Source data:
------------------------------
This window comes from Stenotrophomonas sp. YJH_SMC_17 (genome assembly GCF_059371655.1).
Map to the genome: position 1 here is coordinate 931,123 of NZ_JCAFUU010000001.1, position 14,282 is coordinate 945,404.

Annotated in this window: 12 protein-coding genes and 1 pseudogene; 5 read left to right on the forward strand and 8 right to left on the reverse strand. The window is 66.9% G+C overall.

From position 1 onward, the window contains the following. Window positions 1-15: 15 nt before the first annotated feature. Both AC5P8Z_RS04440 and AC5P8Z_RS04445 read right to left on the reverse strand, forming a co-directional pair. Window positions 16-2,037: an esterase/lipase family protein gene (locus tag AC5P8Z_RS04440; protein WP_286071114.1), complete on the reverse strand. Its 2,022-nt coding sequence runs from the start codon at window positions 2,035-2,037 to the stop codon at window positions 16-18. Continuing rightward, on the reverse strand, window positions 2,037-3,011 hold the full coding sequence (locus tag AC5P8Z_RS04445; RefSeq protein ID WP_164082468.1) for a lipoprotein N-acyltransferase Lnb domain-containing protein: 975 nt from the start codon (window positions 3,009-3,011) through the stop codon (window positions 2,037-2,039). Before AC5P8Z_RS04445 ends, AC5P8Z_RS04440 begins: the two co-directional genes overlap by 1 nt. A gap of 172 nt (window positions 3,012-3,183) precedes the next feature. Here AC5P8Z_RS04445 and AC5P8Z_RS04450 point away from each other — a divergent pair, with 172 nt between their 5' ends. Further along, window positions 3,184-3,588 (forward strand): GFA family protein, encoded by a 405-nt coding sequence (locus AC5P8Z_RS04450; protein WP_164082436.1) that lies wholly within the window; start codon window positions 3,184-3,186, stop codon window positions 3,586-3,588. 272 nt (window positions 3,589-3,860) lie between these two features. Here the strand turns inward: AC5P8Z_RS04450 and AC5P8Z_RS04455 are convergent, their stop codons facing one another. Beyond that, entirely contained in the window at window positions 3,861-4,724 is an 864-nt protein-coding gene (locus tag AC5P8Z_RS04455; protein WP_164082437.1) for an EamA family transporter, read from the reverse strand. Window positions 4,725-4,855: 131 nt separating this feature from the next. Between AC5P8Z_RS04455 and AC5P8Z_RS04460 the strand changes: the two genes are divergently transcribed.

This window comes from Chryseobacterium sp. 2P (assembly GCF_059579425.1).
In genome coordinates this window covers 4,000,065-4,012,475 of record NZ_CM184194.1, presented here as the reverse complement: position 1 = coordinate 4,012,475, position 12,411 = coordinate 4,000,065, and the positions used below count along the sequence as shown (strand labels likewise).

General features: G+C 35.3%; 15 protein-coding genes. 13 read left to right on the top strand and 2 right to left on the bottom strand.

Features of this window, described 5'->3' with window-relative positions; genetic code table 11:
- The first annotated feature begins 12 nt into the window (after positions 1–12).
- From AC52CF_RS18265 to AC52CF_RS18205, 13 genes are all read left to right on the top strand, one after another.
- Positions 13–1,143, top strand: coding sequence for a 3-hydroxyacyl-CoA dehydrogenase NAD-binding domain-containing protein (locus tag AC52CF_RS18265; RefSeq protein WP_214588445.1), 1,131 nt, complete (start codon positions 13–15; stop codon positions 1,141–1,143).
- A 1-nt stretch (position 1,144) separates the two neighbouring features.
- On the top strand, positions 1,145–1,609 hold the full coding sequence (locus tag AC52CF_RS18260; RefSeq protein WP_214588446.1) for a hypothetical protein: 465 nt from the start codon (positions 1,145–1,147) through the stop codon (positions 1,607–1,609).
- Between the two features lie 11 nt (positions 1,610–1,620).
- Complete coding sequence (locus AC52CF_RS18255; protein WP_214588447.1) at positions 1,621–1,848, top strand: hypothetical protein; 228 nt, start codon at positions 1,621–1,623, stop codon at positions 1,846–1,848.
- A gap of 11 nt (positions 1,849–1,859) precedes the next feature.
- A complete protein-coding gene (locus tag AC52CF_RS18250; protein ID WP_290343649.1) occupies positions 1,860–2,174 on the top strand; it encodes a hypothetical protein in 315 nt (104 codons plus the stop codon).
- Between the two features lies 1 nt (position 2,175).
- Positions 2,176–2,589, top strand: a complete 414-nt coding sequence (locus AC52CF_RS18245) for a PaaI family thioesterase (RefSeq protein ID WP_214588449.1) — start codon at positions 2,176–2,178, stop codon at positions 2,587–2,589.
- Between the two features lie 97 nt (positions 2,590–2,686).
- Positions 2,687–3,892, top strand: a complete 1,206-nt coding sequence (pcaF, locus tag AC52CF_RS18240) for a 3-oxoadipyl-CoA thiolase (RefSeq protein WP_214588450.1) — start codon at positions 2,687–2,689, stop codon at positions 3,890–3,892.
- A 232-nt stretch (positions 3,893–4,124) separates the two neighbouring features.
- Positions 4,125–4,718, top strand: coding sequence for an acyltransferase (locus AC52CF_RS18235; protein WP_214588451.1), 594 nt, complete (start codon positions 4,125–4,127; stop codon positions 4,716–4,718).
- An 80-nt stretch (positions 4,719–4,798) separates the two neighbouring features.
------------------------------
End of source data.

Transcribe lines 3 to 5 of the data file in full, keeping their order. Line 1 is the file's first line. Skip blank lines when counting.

Annotated in this window: 12 protein-coding genes and 1 pseudogene; 5 read left to right on the forward strand and 8 right to left on the reverse strand. The window is 66.9% G+C overall.

From position 1 onward, the window contains the following. Window positions 1-15: 15 nt before the first annotated feature. Both AC5P8Z_RS04440 and AC5P8Z_RS04445 read right to left on the reverse strand, forming a co-directional pair. Window positions 16-2,037: an esterase/lipase family protein gene (locus tag AC5P8Z_RS04440; protein WP_286071114.1), complete on the reverse strand. Its 2,022-nt coding sequence runs from the start codon at window positions 2,035-2,037 to the stop codon at window positions 16-18. Continuing rightward, on the reverse strand, window positions 2,037-3,011 hold the full coding sequence (locus tag AC5P8Z_RS04445; RefSeq protein ID WP_164082468.1) for a lipoprotein N-acyltransferase Lnb domain-containing protein: 975 nt from the start codon (window positions 3,009-3,011) through the stop codon (window positions 2,037-2,039). Before AC5P8Z_RS04445 ends, AC5P8Z_RS04440 begins: the two co-directional genes overlap by 1 nt. A gap of 172 nt (window positions 3,012-3,183) precedes the next feature. Here AC5P8Z_RS04445 and AC5P8Z_RS04450 point away from each other — a divergent pair, with 172 nt between their 5' ends. Further along, window positions 3,184-3,588 (forward strand): GFA family protein, encoded by a 405-nt coding sequence (locus AC5P8Z_RS04450; protein WP_164082436.1) that lies wholly within the window; start codon window positions 3,184-3,186, stop codon window positions 3,586-3,588. 272 nt (window positions 3,589-3,860) lie between these two features. Here the strand turns inward: AC5P8Z_RS04450 and AC5P8Z_RS04455 are convergent, their stop codons facing one another. Beyond that, entirely contained in the window at window positions 3,861-4,724 is an 864-nt protein-coding gene (locus tag AC5P8Z_RS04455; protein WP_164082437.1) for an EamA family transporter, read from the reverse strand. Window positions 4,725-4,855: 131 nt separating this feature from the next. Between AC5P8Z_RS04455 and AC5P8Z_RS04460 the strand changes: the two genes are divergently transcribed.

This window comes from Chryseobacterium sp. 2P (assembly GCF_059579425.1).